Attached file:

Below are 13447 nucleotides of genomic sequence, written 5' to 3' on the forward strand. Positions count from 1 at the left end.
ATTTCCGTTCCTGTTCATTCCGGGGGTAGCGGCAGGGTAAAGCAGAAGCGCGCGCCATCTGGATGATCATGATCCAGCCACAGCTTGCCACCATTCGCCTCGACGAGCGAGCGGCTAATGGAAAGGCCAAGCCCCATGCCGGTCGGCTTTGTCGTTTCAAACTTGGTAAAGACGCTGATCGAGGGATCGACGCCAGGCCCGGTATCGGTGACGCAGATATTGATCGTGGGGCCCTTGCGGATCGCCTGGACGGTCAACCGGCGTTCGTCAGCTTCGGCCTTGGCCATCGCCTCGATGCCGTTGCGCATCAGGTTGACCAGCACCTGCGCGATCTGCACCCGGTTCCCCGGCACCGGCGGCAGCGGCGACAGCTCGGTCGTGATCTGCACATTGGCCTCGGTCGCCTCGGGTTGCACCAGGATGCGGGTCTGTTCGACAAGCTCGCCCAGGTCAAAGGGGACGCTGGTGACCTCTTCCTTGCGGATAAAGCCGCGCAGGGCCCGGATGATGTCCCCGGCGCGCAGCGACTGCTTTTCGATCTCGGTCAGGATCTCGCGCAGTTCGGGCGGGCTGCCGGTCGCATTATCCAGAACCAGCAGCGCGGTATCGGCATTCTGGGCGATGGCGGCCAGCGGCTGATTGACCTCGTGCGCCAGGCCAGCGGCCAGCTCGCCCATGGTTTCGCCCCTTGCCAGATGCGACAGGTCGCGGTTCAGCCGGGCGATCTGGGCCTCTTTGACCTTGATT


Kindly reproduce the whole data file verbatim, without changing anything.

Below are 13447 nucleotides of genomic sequence, written 5' to 3' on the forward strand. Positions count from 1 at the left end.
ATTTCCGTTCCTGTTCATTCCGGGGGTAGCGGCAGGGTAAAGCAGAAGCGCGCGCCATCTGGATGATCATGATCCAGCCACAGCTTGCCACCATTCGCCTCGACGAGCGAGCGGCTAATGGAAAGGCCAAGCCCCATGCCGGTCGGCTTTGTCGTTTCAAACTTGGTAAAGACGCTGATCGAGGGATCGACGCCAGGCCCGGTATCGGTGACGCAGATATTGATCGTGGGGCCCTTGCGGATCGCCTGGACGGTCAACCGGCGTTCGTCAGCTTCGGCCTTGGCCATCGCCTCGATGCCGTTGCGCATCAGGTTGACCAGCACCTGCGCGATCTGCACCCGGTTCCCCGGCACCGGCGGCAGCGGCGACAGCTCGGTCGTGATCTGCACATTGGCCTCGGTCGCCTCGGGTTGCACCAGGATGCGGGTCTGTTCGACAAGCTCGCCCAGGTCAAAGGGGACGCTGGTGACCTCTTCCTTGCGGATAAAGCCGCGCAGGGCCCGGATGATGTCCCCGGCGCGCAGCGACTGCTTTTCGATCTCGGTCAGGATCTCGCGCAGTTCGGGCGGGCTGCCGGTCGCATTATCCAGAACCAGCAGCGCGGTATCGGCATTCTGGGCGATGGCGGCCAGCGGCTGATTGACCTCGTGCGCCAGGCCAGCGGCCAGCTCGCCCATGGTTTCGCCCCTTGCCAGATGCGACAGGTCGCGGTTCAGCCGGGCGATCTGGGCCTCTTTGACCTTGATT